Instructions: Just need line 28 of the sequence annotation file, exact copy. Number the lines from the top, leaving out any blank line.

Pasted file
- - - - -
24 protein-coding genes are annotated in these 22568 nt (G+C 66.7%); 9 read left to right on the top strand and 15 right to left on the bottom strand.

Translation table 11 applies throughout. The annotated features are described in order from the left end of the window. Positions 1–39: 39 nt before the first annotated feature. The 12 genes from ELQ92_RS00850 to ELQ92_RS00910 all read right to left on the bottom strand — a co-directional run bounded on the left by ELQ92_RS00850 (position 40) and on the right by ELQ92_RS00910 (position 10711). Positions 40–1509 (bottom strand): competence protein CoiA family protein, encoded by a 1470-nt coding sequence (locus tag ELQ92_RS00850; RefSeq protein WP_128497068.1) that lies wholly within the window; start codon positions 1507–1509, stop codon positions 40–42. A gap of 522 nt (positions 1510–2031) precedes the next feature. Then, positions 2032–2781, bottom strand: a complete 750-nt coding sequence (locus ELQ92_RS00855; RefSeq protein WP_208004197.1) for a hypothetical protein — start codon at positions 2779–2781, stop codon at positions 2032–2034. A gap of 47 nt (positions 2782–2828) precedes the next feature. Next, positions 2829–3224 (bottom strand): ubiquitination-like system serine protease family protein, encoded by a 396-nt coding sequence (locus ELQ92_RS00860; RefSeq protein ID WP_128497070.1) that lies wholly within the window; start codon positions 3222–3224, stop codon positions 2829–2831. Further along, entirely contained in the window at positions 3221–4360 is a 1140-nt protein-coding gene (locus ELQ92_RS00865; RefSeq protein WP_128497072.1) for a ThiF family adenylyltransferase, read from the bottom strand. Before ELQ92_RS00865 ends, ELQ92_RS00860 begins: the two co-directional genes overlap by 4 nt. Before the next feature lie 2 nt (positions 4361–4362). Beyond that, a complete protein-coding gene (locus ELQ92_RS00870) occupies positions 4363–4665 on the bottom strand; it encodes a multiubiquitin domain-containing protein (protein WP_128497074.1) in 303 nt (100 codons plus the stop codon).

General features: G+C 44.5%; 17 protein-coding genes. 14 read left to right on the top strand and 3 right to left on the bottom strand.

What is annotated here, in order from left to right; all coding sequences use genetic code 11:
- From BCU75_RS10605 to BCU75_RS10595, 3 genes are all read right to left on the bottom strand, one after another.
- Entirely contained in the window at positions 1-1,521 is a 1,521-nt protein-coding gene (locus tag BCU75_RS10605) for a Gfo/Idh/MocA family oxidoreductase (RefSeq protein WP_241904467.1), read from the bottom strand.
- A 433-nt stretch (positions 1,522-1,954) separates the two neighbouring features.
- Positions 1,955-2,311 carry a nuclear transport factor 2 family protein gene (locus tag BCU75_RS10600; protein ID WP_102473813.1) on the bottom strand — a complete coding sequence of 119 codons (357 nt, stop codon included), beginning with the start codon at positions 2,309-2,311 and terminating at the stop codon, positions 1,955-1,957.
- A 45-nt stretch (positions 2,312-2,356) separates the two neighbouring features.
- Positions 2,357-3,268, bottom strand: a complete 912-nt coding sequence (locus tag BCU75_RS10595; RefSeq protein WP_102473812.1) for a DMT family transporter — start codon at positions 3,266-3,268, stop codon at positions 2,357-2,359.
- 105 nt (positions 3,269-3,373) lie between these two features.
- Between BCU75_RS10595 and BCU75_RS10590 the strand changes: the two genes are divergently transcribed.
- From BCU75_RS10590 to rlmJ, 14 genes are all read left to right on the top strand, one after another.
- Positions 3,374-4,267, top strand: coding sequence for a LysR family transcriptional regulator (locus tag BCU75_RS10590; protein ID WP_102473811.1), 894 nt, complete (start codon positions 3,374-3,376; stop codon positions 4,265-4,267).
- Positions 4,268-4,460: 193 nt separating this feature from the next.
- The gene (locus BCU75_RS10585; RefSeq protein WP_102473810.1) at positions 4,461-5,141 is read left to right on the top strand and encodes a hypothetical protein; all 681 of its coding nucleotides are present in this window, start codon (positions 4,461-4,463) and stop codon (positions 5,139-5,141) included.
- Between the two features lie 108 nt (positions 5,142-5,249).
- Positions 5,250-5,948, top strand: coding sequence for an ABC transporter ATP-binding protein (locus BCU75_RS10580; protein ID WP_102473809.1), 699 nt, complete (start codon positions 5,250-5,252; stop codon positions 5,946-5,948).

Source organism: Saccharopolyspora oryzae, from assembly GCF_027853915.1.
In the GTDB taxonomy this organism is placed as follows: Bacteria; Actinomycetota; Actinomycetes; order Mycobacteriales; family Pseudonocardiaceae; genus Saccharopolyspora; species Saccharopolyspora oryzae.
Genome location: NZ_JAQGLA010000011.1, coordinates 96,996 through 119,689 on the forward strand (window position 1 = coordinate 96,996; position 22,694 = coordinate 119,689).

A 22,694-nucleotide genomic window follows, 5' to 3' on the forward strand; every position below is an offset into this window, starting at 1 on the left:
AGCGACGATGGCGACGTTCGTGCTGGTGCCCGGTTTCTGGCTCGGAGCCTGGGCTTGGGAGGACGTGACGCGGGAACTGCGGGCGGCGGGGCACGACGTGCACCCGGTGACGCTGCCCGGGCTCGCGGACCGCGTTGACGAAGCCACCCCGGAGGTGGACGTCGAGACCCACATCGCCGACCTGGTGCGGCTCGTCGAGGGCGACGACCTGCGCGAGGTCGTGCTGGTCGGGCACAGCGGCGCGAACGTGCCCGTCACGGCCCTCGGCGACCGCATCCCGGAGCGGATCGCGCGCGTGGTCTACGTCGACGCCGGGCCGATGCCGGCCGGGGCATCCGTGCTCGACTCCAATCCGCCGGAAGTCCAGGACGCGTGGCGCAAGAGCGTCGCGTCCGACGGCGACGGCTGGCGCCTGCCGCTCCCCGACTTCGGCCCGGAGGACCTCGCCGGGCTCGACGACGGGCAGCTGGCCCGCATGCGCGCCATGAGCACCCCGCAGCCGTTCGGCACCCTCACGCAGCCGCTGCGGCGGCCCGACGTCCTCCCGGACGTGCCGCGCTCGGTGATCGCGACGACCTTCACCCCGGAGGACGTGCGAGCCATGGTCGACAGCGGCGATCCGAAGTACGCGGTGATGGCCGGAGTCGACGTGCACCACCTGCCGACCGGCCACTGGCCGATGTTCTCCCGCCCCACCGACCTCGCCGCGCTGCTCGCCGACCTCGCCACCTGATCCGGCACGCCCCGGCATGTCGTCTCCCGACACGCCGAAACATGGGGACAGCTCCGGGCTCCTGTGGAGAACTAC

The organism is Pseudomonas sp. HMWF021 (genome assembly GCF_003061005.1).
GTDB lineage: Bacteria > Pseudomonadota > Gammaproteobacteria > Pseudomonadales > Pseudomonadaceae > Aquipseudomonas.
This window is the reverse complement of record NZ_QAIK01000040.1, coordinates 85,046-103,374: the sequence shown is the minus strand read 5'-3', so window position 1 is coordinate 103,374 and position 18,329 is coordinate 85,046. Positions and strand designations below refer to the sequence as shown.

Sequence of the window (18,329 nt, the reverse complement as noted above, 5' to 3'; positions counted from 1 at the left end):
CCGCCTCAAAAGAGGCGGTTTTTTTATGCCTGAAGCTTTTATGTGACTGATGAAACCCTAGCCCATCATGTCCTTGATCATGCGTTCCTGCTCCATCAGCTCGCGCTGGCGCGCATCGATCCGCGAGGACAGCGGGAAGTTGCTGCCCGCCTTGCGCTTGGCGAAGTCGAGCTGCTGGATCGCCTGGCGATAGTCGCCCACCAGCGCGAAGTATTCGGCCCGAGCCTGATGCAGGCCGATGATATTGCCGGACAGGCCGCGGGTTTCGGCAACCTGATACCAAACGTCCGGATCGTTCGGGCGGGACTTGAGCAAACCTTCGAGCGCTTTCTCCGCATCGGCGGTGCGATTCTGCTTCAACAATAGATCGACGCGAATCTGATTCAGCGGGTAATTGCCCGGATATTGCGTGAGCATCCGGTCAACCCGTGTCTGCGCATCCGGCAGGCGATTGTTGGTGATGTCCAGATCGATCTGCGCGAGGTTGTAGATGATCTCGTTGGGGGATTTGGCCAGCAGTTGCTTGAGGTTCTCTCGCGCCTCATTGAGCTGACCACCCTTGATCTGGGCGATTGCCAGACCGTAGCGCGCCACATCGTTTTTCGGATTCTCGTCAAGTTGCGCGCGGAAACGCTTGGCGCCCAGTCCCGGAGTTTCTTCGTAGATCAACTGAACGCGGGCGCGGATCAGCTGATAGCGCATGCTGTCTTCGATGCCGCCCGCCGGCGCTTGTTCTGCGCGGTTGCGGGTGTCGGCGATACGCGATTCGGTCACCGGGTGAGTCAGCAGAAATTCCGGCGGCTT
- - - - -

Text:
CCGCCTCAAAAGAGGCGGTTTTTTTATGCCTGAAGCTTTTATGTGACTGATGAAACCCTAGCCCATCATGTCCTTGATCATGCGTTCCTGCTCCATCAGCTCGCGCTGGCGCGCATCGATCCGCGAGGACAGCGGGAAGTTGCTGCCCGCCTTGCGCTTGGCGAAGTCGAGCTGCTGGATCGCCTGGCGATAGTCGCCCACCAGCGCGAAGTATTCGGCCCGAGCCTGATGCAGGCCGATGATATTGCCGGACAGGCCGCGGGTTTCGGCAACCTGATACCAAACGTCCGGATCGTTCGGGCGGGACTTGAGCAAACCTTCGAGCGCTTTCTCCGCATCGGCGGTGCGATTCTGCTTCAACAATAGATCGACGCGAATCTGATTCAGCGGGTAATTGCCCGGATATTGCGTGAGCATCCGGTCAACCCGTGTCTGCGCATCCGGCAGGCGATTGTTGGTGATGTCCAGATCGATCTGCGCGAGGTTGTAGATGATCTCGTTGGGGGATTTGGCCAGCAGTTGCTTGAGGTTCTCTCGCGCCTCATTGAGCTGACCACCCTTGATCTGGGCGATTGCCAGACCGTAGCGCGCCACATCGTTTTTCGGATTCTCGTCAAGTTGCGCGCGGAAACGCTTGGCGCCCAGTCCCGGAGTTTCTTCGTAGATCAACTGAACGCGGGCGCGGATCAGCTGATAGCGCATGCTGTCTTCGATGCCGCCCGCCGGCGCTTGTTCTGCGCGGTTGCGGGTGTCGGCGATACGCGATTCGGTCACCGGGTGAGTCAGCAGAAATTCCGGCGGCTT